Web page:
Raleigh has revived our nation’s now despised legacy of explicitly race-biased policies aimed at destroying Black neighborhoods. In post-World War II America, federally backed home loans fueled homeownership wealth in America’s sprawling suburbs, while Black neighborhoods were systematically ‘redlined’ out of consideration for home loans that would have been used to buy and improve homes, to strengthen neighborhoods and to build family wealth.
Instead of investing in struggling Black neighborhoods, government’s response to the inevitable decline of Black neighborhoods was ‘slum clearance’ and expressways that cut Black neighborhoods apart for the convenience of those new suburban commuters.
It’s shocking to watch our local elected officials decry the racist policies of the redlining era, as they defend their own removal of older Black homes and neighborhoods now.
Raleigh’s Black neighborhoods were spared the worst of the old urban renewal, but the new urban renewal is well underway, rekindling the attack on our city’s historically Black communities and once again exposing government’s hand in the destruction. It is shocking to watch our local elected officials decry the racist policies of the redlining era, as they defend their own removal of older Black homes and neighborhoods now.
Instead of undertaking explicit and thoughtful actions toward neighborhood stabilization, resilience and recovery, our leaders have once again chosen not to invest in struggling Black neighborhoods, but have instead turned to a new kind of ‘slum clearance’, handing Raleigh’s older Black communities over to evicters, demolishers and the gentrifiers who join the Mayor and Council in denying any responsibility for the erasure of Black lives because, well, it’s just market forces at work.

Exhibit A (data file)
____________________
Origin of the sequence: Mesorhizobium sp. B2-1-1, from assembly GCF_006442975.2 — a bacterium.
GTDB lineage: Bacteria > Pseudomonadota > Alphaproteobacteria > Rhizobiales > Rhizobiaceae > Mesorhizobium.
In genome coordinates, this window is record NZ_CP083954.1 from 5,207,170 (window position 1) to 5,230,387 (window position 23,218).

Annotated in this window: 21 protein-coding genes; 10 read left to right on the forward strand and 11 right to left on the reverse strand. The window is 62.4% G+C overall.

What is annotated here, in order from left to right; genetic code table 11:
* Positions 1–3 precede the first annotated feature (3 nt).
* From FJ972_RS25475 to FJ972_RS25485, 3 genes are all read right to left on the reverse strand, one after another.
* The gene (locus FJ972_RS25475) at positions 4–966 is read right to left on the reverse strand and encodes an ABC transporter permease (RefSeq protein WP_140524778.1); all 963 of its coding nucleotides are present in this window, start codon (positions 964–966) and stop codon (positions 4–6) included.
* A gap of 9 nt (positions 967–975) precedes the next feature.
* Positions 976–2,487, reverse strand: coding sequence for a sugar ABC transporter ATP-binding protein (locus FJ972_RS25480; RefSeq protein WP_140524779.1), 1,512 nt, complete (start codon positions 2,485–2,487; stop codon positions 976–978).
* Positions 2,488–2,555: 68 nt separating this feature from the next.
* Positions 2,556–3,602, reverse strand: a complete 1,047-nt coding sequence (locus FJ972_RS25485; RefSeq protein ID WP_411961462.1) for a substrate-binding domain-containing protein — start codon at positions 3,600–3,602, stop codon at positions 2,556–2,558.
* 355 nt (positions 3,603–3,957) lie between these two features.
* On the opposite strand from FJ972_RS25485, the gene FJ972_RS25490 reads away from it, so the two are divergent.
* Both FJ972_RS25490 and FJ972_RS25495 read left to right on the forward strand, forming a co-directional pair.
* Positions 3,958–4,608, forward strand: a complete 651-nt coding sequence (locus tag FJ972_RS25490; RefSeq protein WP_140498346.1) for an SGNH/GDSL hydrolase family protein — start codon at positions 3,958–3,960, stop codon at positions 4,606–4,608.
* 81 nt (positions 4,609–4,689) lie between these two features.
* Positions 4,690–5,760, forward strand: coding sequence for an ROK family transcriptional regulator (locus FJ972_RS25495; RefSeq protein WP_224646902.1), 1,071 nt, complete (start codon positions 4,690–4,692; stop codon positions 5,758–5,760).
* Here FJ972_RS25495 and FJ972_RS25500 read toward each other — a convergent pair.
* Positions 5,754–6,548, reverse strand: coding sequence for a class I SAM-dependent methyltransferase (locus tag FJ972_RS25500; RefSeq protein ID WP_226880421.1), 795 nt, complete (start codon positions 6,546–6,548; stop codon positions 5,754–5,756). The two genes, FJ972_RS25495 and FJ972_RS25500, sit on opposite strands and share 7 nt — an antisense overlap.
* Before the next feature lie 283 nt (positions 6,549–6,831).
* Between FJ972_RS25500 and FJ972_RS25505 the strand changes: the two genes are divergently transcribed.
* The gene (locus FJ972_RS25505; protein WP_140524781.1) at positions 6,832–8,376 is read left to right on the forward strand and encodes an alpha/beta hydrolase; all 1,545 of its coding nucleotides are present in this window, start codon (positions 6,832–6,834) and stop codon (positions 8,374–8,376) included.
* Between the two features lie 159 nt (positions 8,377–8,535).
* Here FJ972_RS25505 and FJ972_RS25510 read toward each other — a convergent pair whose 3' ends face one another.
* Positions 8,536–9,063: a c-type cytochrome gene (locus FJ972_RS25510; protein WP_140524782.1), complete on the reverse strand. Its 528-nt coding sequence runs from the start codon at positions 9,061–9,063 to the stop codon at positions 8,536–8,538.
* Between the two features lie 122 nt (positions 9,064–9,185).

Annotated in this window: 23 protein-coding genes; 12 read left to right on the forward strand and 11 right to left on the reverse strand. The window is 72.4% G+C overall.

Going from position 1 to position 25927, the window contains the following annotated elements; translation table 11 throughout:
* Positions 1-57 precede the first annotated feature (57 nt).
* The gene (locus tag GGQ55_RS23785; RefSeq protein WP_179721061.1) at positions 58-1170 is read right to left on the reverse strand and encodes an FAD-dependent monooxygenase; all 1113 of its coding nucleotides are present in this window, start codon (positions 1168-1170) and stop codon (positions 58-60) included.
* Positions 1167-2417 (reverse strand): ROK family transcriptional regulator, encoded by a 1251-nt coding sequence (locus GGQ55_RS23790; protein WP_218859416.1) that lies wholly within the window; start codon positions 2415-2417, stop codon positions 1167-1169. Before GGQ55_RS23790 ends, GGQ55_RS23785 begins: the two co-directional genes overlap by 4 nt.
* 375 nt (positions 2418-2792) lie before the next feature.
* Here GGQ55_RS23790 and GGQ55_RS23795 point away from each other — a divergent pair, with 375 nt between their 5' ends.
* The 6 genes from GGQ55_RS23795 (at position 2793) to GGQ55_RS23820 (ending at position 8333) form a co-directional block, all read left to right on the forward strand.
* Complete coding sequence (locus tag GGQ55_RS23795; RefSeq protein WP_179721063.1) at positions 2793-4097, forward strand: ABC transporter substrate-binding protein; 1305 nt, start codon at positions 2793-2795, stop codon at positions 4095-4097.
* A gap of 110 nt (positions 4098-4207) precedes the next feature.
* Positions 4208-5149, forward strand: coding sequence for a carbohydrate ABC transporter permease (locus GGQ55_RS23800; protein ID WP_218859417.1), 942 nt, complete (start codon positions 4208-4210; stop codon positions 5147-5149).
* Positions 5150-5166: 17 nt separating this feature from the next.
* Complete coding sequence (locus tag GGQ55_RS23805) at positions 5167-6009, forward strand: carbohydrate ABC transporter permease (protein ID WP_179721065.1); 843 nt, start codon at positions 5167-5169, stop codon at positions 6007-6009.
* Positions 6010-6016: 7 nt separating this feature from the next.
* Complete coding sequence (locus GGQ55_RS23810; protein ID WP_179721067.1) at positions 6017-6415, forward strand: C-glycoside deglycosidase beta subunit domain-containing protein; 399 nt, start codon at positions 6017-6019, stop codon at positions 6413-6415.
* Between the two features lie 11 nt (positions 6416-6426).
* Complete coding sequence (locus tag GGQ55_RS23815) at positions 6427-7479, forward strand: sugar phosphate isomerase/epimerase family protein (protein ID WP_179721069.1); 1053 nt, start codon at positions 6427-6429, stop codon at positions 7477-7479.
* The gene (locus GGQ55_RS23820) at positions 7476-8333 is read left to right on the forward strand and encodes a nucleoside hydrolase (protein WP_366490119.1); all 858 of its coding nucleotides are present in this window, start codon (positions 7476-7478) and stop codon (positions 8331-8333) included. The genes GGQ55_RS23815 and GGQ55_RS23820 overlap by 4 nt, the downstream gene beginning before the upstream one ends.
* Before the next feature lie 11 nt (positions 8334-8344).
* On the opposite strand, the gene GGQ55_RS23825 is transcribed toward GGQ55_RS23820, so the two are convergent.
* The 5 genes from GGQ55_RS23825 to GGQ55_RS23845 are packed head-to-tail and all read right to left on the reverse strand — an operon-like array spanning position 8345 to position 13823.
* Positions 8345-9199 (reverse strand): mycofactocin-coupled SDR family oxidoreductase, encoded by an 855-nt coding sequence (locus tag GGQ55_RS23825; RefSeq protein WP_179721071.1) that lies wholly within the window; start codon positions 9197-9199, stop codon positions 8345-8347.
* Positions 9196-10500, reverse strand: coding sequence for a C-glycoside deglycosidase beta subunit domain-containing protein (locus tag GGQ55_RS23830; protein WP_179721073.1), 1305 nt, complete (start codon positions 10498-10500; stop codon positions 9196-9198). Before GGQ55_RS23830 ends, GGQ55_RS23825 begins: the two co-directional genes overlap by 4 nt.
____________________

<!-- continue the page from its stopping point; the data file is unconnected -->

In fact, Council has gone even farther by allowing city-owned affordable units to fall into disrepair, by allowing city fines and penalties to be heaped on elderly homeowners rather than assisting in the repair of their homes, and by promoting upzonings in older Black neighborhoods for one purpose only: the removal of affordable dwellings in historically Black neighborhoods to satisfy escalating market demands. For a first-hand account of Raleigh’s efforts to eliminate older affordable homes, mostly in Black neighborhoods, watch ‘Save NOAHs Now’, presented on March 31st by the Wake County Housing Justice Coalition – Event details and video are here.
Council has gone further still, to systematically suppress Black voices and erase affordable Black neighborhoods by eliminating their Citizens Advisory Council voices and attacking their Neighborhood Conservation zoning protections. All the while, our elected leaders tell us they are anti-racists who have read ‘The Color of Law’ and justify their actions as adding much-needed density for our rapidly growing city. They assure us that the coming wave of affluent urban dwellers will displace undesirable elements and provide a trickle-down effect of oversupply affordability for future generations in need.
But what about Raleigh’s older Black neighborhoods under siege now? Apparently, they are just out of luck – the same way that redlined Black families and neighborhoods were just out of luck generations ago.
Actions the Raleigh City Council Must Take Now, and For the Future
- Place a moratorium on city-initiated teardowns
- Provide new funding now for low-income housing repair & rehab
- Create an affordable housing oversight task force
- Bring the community in and center community voices
In the near term, The Wake County Housing Justice Coalition (WCHJC) has identified these four steps the Raleigh City Council must take now take now to stop the erasure of Raleigh’s affordable homes and Black neighborhoods and stop Raleigh’s destructive race-biased practices. Follow this link to the WCHJC’s recent virtual public event – ‘Save NOAHs Now’ – discussing these four critical steps in more detail.
In the long run, adding density only drives up land costs, making housing less affordable for everyone. The burden of escalating costs falls hardest on those already disenfranchised by decades of race-biased housing exclusion perpetuated in Raleigh today. When will Raleigh embrace a long term vision for housing justice that is rooted in economic equity and racial justice?